"God calls us as followers of the Christ child to eliminate poverty from our common life as well as safeguard this planet, our island home"
January 8, 2015
By the Rt. Rev. Prince G. Singh
VIII Episcopal Bishop in Rochester
Epiphany is an amazing feast that reminds us of what I believe to be a few salient tenets of the Gospel (Matthew 2:1-12). These are: inclusion of all in beloved community to recognize the face of God in each other, bringing gifts of meaning, and overcoming the sin of polarization.
Human beings tend to have the proclivity to hang out with those who are similar to themselves. Homogeneity is a trend that is easily accessed and often available in most human interactions. Difference, on the other hand, is less easily accessed and often less readily available in most human interactions. The central place of the Magi in the proclamation of the good news of Christ’s birth is significant to the Gospel of Jesus Christ. According to Armenian tradition, the Magi were from Arabia, Persia and India. Wherever they were from they were outsiders and strangers in Bethlehem. I love the fact that a central icon of the nativity places these strangers in a place of visibility and dignity. The inclusive love of God seems to constantly seek out ways to include the other. Where there is inclusion there is heaven, which is another way of saying the presence of God. So, here’s a suggestion for an actionable practice: to invite people who are different from you to your home for a meal. I invite you to make them feel like royalty itself, as children of God. Try and do this at least one time this year. Several of you already practice such inclusion. Could you consider coaching others to practice such an inclusive and gracious expression of Christian love? Then, perhaps you could go to your Church, talk to your priest, and start a group like the one at St. Thomas’ in Bath called Curious Christians—several churches have similar reflection/study groups—to reflect on questions like, “How/where do I see the face of God in this encounter with the other?”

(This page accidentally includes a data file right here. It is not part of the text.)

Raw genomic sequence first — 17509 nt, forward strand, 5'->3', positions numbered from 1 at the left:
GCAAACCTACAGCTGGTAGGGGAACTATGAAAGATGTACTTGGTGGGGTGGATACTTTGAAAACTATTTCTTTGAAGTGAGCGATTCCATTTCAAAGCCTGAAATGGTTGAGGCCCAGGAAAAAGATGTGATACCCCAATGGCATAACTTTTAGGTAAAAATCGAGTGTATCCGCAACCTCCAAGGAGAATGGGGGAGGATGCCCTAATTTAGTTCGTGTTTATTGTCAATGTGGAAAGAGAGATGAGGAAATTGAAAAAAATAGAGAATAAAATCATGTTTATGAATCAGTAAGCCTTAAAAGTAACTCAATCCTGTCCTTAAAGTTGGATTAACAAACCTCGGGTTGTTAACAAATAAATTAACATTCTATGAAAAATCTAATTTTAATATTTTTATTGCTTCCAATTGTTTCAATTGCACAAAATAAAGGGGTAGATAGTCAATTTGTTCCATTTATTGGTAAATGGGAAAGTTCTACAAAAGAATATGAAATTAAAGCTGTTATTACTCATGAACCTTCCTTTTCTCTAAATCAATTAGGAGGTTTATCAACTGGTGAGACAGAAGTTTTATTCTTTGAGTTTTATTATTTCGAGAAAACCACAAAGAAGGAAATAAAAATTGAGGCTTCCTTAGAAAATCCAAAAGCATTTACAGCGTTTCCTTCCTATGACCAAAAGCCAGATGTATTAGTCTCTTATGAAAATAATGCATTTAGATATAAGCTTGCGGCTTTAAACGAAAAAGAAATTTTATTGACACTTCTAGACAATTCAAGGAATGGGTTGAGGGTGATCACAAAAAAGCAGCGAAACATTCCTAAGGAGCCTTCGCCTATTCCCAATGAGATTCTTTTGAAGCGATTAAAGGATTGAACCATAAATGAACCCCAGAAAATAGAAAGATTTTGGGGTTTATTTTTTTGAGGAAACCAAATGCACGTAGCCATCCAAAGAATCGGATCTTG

There are enough gender jokes about the Magi, being wise guys not asking for directions and bringing gifts that were not more practical like soaps, casseroles, milk, or diapers to Mary and the baby Jesus. In a culture where we have just come out of a season of consumerist commodification we have the opportunity to consider gifts of meaning to one another. Over the Holidays, I had the privilege of witnessing the gift of knitted hats (about thirty of them) that were hand-knitted by a woman who was diagnosed with cancer. Her spiritual exercise was to knit obsessively so that thirty or so strangers could wear something that was handmade to remind them that they too were made by the hand of God. I have come to realize that sometimes the best gift is the gift of presence, when frankincense, gold and myrrh are not readily affordable. So show up! You are a hand-knitted gift of God!